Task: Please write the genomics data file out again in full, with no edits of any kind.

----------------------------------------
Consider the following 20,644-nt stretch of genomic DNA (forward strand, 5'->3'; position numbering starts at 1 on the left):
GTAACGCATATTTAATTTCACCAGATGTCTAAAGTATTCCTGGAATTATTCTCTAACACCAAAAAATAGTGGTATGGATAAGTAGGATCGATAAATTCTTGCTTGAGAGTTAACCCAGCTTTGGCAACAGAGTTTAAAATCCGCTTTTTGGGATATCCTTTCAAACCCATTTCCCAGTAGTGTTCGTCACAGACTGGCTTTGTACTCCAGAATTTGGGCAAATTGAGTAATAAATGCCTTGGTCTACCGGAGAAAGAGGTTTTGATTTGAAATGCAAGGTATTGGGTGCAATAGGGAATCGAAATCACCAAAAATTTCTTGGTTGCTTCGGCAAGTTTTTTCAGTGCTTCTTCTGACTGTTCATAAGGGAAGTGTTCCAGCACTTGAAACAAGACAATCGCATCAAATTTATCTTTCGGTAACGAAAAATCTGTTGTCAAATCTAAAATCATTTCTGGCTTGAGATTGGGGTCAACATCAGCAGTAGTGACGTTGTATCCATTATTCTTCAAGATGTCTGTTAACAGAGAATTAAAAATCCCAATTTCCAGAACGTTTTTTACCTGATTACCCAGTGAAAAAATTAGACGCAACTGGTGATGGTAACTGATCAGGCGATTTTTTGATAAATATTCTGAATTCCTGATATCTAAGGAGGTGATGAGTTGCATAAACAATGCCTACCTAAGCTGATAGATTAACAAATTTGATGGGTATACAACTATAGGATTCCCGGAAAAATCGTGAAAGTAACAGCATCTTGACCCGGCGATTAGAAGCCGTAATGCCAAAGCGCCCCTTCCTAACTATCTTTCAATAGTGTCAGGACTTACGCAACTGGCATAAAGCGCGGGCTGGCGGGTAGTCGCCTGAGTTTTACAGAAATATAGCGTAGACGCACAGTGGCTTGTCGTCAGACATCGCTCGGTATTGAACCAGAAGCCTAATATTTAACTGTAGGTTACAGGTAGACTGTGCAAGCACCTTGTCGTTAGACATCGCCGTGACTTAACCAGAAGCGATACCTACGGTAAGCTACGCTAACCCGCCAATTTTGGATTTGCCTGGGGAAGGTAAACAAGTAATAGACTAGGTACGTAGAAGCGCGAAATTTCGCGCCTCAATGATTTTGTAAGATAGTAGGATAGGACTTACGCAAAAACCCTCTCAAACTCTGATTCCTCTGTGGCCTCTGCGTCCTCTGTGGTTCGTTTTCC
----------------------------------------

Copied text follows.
Consider the following 20,644-nt stretch of genomic DNA (forward strand, 5'->3'; position numbering starts at 1 on the left):
GTAACGCATATTTAATTTCACCAGATGTCTAAAGTATTCCTGGAATTATTCTCTAACACCAAAAAATAGTGGTATGGATAAGTAGGATCGATAAATTCTTGCTTGAGAGTTAACCCAGCTTTGGCAACAGAGTTTAAAATCCGCTTTTTGGGATATCCTTTCAAACCCATTTCCCAGTAGTGTTCGTCACAGACTGGCTTTGTACTCCAGAATTTGGGCAAATTGAGTAATAAATGCCTTGGTCTACCGGAGAAAGAGGTTTTGATTTGAAATGCAAGGTATTGGGTGCAATAGGGAATCGAAATCACCAAAAATTTCTTGGTTGCTTCGGCAAGTTTTTTCAGTGCTTCTTCTGACTGTTCATAAGGGAAGTGTTCCAGCACTTGAAACAAGACAATCGCATCAAATTTATCTTTCGGTAACGAAAAATCTGTTGTCAAATCTAAAATCATTTCTGGCTTGAGATTGGGGTCAACATCAGCAGTAGTGACGTTGTATCCATTATTCTTCAAGATGTCTGTTAACAGAGAATTAAAAATCCCAATTTCCAGAACGTTTTTTACCTGATTACCCAGTGAAAAAATTAGACGCAACTGGTGATGGTAACTGATCAGGCGATTTTTTGATAAATATTCTGAATTCCTGATATCTAAGGAGGTGATGAGTTGCATAAACAATGCCTACCTAAGCTGATAGATTAACAAATTTGATGGGTATACAACTATAGGATTCCCGGAAAAATCGTGAAAGTAACAGCATCTTGACCCGGCGATTAGAAGCCGTAATGCCAAAGCGCCCCTTCCTAACTATCTTTCAATAGTGTCAGGACTTACGCAACTGGCATAAAGCGCGGGCTGGCGGGTAGTCGCCTGAGTTTTACAGAAATATAGCGTAGACGCACAGTGGCTTGTCGTCAGACATCGCTCGGTATTGAACCAGAAGCCTAATATTTAACTGTAGGTTACAGGTAGACTGTGCAAGCACCTTGTCGTTAGACATCGCCGTGACTTAACCAGAAGCGATACCTACGGTAAGCTACGCTAACCCGCCAATTTTGGATTTGCCTGGGGAAGGTAAACAAGTAATAGACTAGGTACGTAGAAGCGCGAAATTTCGCGCCTCAATGATTTTGTAAGATAGTAGGATAGGACTTACGCAAAAACCCTCTCAAACTCTGATTCCTCTGTGGCCTCTGCGTCCTCTGTGGTTCGTTTTCC